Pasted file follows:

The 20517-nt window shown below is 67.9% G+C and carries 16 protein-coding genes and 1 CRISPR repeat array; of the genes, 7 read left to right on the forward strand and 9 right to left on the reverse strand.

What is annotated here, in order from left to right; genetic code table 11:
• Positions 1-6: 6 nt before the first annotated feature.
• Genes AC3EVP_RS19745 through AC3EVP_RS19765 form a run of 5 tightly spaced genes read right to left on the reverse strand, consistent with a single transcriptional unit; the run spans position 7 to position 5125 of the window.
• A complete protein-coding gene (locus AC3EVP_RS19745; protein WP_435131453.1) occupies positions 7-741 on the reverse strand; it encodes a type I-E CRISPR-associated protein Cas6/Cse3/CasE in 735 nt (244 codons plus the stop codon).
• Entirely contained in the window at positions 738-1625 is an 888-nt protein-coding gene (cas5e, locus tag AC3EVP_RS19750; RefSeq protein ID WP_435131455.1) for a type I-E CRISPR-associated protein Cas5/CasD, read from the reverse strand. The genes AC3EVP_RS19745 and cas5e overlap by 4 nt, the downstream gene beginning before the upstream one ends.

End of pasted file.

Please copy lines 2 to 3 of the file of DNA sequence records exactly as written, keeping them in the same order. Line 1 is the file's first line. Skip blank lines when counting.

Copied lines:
What is annotated here, in order from left to right; genetic code table 11:
• Positions 1-6: 6 nt before the first annotated feature.